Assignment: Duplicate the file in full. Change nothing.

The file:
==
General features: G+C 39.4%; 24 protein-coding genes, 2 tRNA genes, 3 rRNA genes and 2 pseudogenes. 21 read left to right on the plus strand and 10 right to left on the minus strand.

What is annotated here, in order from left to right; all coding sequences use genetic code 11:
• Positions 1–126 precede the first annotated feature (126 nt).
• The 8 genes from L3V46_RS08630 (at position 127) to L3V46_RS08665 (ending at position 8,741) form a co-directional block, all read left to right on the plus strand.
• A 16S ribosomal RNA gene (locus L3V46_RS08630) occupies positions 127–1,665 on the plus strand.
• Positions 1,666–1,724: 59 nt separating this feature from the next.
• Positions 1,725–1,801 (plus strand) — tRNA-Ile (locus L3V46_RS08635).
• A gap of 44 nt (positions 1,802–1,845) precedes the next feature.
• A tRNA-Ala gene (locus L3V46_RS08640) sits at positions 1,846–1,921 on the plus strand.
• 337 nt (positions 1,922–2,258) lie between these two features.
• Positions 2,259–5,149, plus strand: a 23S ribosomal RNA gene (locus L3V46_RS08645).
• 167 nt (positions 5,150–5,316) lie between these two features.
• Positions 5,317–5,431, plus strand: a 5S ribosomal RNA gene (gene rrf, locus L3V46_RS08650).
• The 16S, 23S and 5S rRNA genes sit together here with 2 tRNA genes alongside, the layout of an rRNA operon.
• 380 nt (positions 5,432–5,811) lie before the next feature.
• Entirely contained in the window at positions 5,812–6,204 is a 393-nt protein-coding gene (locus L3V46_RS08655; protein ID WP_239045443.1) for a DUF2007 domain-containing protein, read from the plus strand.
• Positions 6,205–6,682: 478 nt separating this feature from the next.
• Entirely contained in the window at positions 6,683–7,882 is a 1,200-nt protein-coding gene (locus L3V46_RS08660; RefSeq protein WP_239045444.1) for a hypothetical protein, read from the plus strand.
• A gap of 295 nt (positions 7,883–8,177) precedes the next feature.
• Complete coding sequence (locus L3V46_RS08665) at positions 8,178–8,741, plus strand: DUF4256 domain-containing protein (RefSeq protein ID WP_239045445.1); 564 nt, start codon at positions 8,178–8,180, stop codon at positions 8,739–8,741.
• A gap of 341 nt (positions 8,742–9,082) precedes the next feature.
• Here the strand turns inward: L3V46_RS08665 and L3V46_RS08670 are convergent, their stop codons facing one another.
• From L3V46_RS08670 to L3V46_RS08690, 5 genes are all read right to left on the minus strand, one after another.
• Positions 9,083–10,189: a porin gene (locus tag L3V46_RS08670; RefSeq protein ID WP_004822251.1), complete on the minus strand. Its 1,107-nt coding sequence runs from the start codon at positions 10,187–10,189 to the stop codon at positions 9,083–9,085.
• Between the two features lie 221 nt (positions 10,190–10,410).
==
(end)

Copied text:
General features: G+C 39.4%; 24 protein-coding genes, 2 tRNA genes, 3 rRNA genes and 2 pseudogenes. 21 read left to right on the plus strand and 10 right to left on the minus strand.

What is annotated here, in order from left to right; all coding sequences use genetic code 11:
• Positions 1–126 precede the first annotated feature (126 nt).
• The 8 genes from L3V46_RS08630 (at position 127) to L3V46_RS08665 (ending at position 8,741) form a co-directional block, all read left to right on the plus strand.
• A 16S ribosomal RNA gene (locus L3V46_RS08630) occupies positions 127–1,665 on the plus strand.
• Positions 1,666–1,724: 59 nt separating this feature from the next.
• Positions 1,725–1,801 (plus strand) — tRNA-Ile (locus L3V46_RS08635).
• A gap of 44 nt (positions 1,802–1,845) precedes the next feature.
• A tRNA-Ala gene (locus L3V46_RS08640) sits at positions 1,846–1,921 on the plus strand.
• 337 nt (positions 1,922–2,258) lie between these two features.
• Positions 2,259–5,149, plus strand: a 23S ribosomal RNA gene (locus L3V46_RS08645).
• 167 nt (positions 5,150–5,316) lie between these two features.
• Positions 5,317–5,431, plus strand: a 5S ribosomal RNA gene (gene rrf, locus L3V46_RS08650).
• The 16S, 23S and 5S rRNA genes sit together here with 2 tRNA genes alongside, the layout of an rRNA operon.
• 380 nt (positions 5,432–5,811) lie before the next feature.
• Entirely contained in the window at positions 5,812–6,204 is a 393-nt protein-coding gene (locus L3V46_RS08655; protein ID WP_239045443.1) for a DUF2007 domain-containing protein, read from the plus strand.
• Positions 6,205–6,682: 478 nt separating this feature from the next.
• Entirely contained in the window at positions 6,683–7,882 is a 1,200-nt protein-coding gene (locus L3V46_RS08660; RefSeq protein WP_239045444.1) for a hypothetical protein, read from the plus strand.
• A gap of 295 nt (positions 7,883–8,177) precedes the next feature.
• Complete coding sequence (locus L3V46_RS08665) at positions 8,178–8,741, plus strand: DUF4256 domain-containing protein (RefSeq protein ID WP_239045445.1); 564 nt, start codon at positions 8,178–8,180, stop codon at positions 8,739–8,741.
• A gap of 341 nt (positions 8,742–9,082) precedes the next feature.
• Here the strand turns inward: L3V46_RS08665 and L3V46_RS08670 are convergent, their stop codons facing one another.
• From L3V46_RS08670 to L3V46_RS08690, 5 genes are all read right to left on the minus strand, one after another.
• Positions 9,083–10,189: a porin gene (locus tag L3V46_RS08670; RefSeq protein ID WP_004822251.1), complete on the minus strand. Its 1,107-nt coding sequence runs from the start codon at positions 10,187–10,189 to the stop codon at positions 9,083–9,085.
• Between the two features lie 221 nt (positions 10,190–10,410).